The Possible Reason Your Casserole Came Out Watery

Perhaps worthy of wearing the crown for most comforting type of dish, casseroles offer that warm, cozy feeling inside your stomach that pairs well with blankets, fireplaces, and hot chocolate. These perfect weeknight meals can be prepared ahead of time, making them an ideal option for a work or school lunch, as well as a dinner you can easily reheat on busy nights.

Paired with this ease of making in advance and reheating well is the fact that casseroles fit into the category of dishes that often taste better the next day. Dr. Kantha Shelke explained to Forbes that food given the opportunity to rest often has a more balanced taste, as each individual flavor meshes together as it sits. However, as straightforward and convenient as casseroles may seem, a commonly observed flaw is that some turn out very watery. But why does that happen and what can you do to avoid this mistake?

Your vegetables could be to blame

If your casserole turned out more like a soup, the most likely cause is unsurprisingly too much liquid. But you didn't add any broth or water to the dish, so what is actually to blame? According to Allrecipes, the vegetables you selected are the most common culprit for your watery casserole, due to the high percentage of moisture that some of them contain in their raw form which seeps out as they cook down in your dish.

Vegetables make for an excellent — and some would say essential — ingredient in casseroles, but one should exercise caution when it comes to their preparation. Take green bean casserole, for example; This dish should come out savory and saucy, but often turns out soggier than you'd like. According to EatingWell, if you're using fresh green beans this could be due to the veg not being properly prepared before it was added to the dish. Other vegetables like onions, mushrooms, zucchini, eggplant, and squash also have a tendency to become watery during cooking. So, how should you go about handling these vegetables before adding them to your casserole?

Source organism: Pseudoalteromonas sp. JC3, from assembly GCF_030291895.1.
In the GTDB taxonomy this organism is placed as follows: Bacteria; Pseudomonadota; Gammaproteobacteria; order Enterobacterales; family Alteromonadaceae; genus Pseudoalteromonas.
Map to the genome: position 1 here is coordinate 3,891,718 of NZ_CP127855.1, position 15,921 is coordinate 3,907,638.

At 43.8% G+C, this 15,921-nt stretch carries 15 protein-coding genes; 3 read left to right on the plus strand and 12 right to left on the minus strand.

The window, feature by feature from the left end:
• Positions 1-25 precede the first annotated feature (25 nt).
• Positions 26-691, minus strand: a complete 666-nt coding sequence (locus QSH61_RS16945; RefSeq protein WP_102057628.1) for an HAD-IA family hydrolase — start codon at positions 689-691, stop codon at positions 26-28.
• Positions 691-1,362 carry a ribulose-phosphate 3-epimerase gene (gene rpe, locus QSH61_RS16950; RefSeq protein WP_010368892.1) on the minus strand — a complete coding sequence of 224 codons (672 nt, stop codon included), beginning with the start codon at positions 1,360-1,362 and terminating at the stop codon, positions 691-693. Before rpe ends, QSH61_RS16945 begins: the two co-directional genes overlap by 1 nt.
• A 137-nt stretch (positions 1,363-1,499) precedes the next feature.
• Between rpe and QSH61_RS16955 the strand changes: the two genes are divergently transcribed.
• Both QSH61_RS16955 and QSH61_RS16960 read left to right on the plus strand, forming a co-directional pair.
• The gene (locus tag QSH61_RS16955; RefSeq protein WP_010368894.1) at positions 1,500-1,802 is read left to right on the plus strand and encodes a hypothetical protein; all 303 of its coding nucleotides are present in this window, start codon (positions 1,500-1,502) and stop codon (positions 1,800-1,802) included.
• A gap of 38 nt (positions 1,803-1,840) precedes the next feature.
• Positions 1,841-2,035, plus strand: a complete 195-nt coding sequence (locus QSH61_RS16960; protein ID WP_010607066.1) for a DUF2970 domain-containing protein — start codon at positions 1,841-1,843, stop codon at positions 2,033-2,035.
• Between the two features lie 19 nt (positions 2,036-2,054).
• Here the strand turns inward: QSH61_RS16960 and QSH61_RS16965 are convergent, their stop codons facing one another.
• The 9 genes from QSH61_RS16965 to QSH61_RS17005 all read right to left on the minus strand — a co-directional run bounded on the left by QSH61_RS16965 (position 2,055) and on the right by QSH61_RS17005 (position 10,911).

How to avoid excess water in your casserole

Luckily for casserole fans, there are two simple methods you can use to prevent your dinner from turning into a pool party.

The key here is to remove some of the vegetables' moisture before inserting them into your dish. Per Allrecipes, you can par-cook fresh vegetables and drain the released liquid out before adding them to your casserole. Alternatively, the outlet recommends salting your sliced veggies and letting them rest in a colander for about 30 minutes, being sure to rinse the salt off and pat them dry afterward (you don't want to fix one soggy issue only to end up with a salty one).

The purpose of the salt is to aid in extracting excess moisture from the vegetables through the process of osmosis. Dan Souza, food science expert and chef at America's Test Kitchen, told Business Insider, "you've got all this water inside the plant cell. So by the power of osmosis, the water wants to come out and dilute that salt." But be aware, even if you wash your salted veggies off you may want to go light on the seasoning. As Souza explained, "Salt will diffuse into the plant material, so it's going to season it and it's going to taste more salty, which is usually a good thing. You're also getting rid of water so in a way you're concentrating flavor."

Follow one of these steps you'll hopefully never be disappointed by a watery casserole again.